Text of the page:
‘I take Stephenson at his word when he said he was unaware that AT&T was continuing to ban conservative content…’
(Joshua Paladino, Liberty Headlines) A corporate watchdog informed AT&T’s top executive, Randall Stephenson, that the company’s employees are banning conservatives from advertising with them.
Justin Danhof, director of the Free Enterprise Project at the National Center for Public Policy Research, said the telecommunications CEO was upset to learn about his company’s participation in blacklisting conservative advertisers.
Danhof spoke privately with Stephenson at AT&T’s annual shareholder meeting in Dallas, Texas, FEP reported in a press release.
The conversation focused on the effects of AT&T buying AppNexus, an online advertising giant, in 2018.
“I noted that under its old CEO Brian O’Kelley, AppNexus had a practice of banning certain websites from its platform for political reasons,” Danhof said.
“Stephenson indicated that AT&T had stopped this practice when it took over the platform,” Danhof continued. “When I informed him that AT&T was, in fact, continuing O’Kelley’s practice of censoring certain websites from its ad platforms, he expressed dismay.”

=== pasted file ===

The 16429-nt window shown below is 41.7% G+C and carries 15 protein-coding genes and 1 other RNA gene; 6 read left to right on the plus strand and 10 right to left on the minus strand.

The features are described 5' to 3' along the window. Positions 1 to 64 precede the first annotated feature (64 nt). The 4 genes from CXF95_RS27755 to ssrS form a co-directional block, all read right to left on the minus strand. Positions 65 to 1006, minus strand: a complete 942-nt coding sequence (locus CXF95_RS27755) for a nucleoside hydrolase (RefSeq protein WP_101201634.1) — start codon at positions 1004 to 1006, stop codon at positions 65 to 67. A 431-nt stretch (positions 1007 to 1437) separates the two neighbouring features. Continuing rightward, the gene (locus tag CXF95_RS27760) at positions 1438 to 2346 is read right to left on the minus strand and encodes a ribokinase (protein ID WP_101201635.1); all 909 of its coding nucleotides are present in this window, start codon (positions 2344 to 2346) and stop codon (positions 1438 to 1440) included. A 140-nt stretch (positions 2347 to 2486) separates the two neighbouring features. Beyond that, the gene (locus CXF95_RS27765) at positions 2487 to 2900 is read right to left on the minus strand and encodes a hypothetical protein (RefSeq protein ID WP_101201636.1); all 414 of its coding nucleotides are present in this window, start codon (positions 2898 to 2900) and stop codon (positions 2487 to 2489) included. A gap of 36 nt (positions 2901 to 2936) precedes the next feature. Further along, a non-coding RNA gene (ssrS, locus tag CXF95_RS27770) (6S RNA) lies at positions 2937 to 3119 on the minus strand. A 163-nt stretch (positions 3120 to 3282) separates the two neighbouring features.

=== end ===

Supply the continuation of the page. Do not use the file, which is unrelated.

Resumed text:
Danhof said AppNexus began to censor conservative content after the election of President Donald Trump.
Before AT&T acquired AppNexus, the company said it banned conservative voices because they were engaged in “hate speech.”
“Stephenson told me that the practice needs to stop and I agree,” Danhof said. “Now we are calling on the employees in AT&T’s digital advertising department to follow through on their boss’s calls to end this politically-motivated censorship.”
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AT&T owns CNN, which has raised suspicions about a conflict of interest.
When AppNexus employees ban conservative content, they interfere with CNN’s biggest competitors and critics.
“I take Stephenson at his word when he said he was unaware that AT&T was continuing to ban conservative content,” Danhof said. “However, now that he is aware, and has expressed his displeasure with this practice, I expect him to move decisively to put an end to AT&T’s role as the speech police.”